Evolutionary fates within a microbial population highlight an essential role for protein folding during natural selection
Pena, Matthew Isaac
Doctor of Philosophy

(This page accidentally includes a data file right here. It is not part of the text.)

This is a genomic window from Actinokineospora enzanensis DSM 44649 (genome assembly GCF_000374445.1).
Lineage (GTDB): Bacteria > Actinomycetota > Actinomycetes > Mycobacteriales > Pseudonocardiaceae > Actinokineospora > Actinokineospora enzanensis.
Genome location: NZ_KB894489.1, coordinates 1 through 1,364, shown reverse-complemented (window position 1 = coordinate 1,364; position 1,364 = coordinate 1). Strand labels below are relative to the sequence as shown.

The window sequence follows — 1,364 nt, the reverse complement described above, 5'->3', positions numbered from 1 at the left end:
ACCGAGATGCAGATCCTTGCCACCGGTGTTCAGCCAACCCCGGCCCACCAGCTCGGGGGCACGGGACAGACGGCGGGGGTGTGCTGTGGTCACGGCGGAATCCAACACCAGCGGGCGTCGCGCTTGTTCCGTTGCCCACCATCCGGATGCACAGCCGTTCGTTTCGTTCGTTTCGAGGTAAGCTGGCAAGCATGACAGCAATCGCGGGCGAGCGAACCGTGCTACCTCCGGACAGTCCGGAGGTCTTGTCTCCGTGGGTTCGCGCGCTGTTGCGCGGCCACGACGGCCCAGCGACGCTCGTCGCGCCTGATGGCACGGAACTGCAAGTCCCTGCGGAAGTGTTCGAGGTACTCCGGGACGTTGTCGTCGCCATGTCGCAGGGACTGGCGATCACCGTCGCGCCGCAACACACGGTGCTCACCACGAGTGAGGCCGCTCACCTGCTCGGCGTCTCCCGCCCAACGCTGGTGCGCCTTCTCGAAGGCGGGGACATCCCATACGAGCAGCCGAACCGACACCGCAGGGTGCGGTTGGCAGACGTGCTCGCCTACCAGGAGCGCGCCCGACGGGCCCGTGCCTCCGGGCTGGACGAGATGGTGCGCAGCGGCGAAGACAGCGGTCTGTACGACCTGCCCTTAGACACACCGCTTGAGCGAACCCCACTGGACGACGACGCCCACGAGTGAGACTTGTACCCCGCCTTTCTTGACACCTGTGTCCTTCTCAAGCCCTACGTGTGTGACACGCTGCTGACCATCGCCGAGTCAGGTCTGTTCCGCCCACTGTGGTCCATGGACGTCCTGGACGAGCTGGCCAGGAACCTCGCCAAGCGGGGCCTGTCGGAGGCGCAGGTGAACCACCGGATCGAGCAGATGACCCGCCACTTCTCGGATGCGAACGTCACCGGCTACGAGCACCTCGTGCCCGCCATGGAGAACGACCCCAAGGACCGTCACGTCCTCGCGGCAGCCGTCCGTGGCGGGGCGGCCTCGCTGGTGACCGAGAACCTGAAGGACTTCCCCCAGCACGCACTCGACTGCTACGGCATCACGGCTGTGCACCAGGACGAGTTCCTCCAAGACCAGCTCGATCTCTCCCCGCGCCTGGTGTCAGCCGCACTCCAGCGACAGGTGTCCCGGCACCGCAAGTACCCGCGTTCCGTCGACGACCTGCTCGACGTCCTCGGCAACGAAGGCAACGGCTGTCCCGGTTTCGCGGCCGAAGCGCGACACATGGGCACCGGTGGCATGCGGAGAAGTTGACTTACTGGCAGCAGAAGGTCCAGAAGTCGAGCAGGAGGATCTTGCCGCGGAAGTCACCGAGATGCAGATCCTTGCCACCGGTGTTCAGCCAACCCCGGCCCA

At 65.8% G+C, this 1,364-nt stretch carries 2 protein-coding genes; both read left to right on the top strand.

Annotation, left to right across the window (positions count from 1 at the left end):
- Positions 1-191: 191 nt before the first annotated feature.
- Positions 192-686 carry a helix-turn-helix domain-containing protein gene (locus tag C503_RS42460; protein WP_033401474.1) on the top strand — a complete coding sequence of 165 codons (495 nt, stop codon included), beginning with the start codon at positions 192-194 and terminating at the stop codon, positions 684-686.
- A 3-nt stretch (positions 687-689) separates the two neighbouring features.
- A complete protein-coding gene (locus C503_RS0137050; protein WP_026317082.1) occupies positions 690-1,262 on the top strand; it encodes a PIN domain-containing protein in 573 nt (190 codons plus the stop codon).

The fitness function developed in this thesis directly links the physicochemical properties of an enzyme to evolutionary fates in a quantitative and predictive manner through a comparative study of empirical and simulated data. The success or failure of organisms during evolution is dictated by changes in molecular structure that give rise to changes in fitness revealed by evolutionary dynamics within a population. While the conceptual link between genotype, phenotype and fitness is clear, the ability to relate these in a quantitative manner remains difficult. I show here that predicting success during adaptation can depend critically upon enzyme kinetic and folding models. We used a 'weak link' method to favor mutations to an essential, but maladapted adenylate kinase gene within a microbial population that resulted in the identification of five mutants that arose nearly simultaneously and competed for success. The unique catalytic role of adenylate kinase in vivo is to maintain adenylate homeostasis by catalyzing the reaction: ATP + AMP [imaginary] ADP. The stabilizing substitutions retained this essential function and were shown to be necessary for viability at higher temperatures. Physicochemical characterization of these mutants demonstrated that, although steady-state enzyme activity is important, success within the population is critically dependent on resistance to denaturation and aggregation thus emphasizing the importance of proper folding in adaptation. In vitro activity is a product of critical catalytic and folding pathways, and hence is a valuable proxy for fitness. A fitness function relating in vitro measurements of enzyme activity and reversible and irreversible unfolding to growth rate must impose an activity threshold above which there is no added fitness benefit in order to reproduce in vivo evolutionary fates in an in silico population. The fitness function thereby links organismal adaptation to the properties of a single gene. Understanding the physical basis for adaptation of an organism is the first step in the development of approaches that can accurately model, and someday predict, the manner in which organisms would respond to new antibiotics and improve upon the current clinical regimens.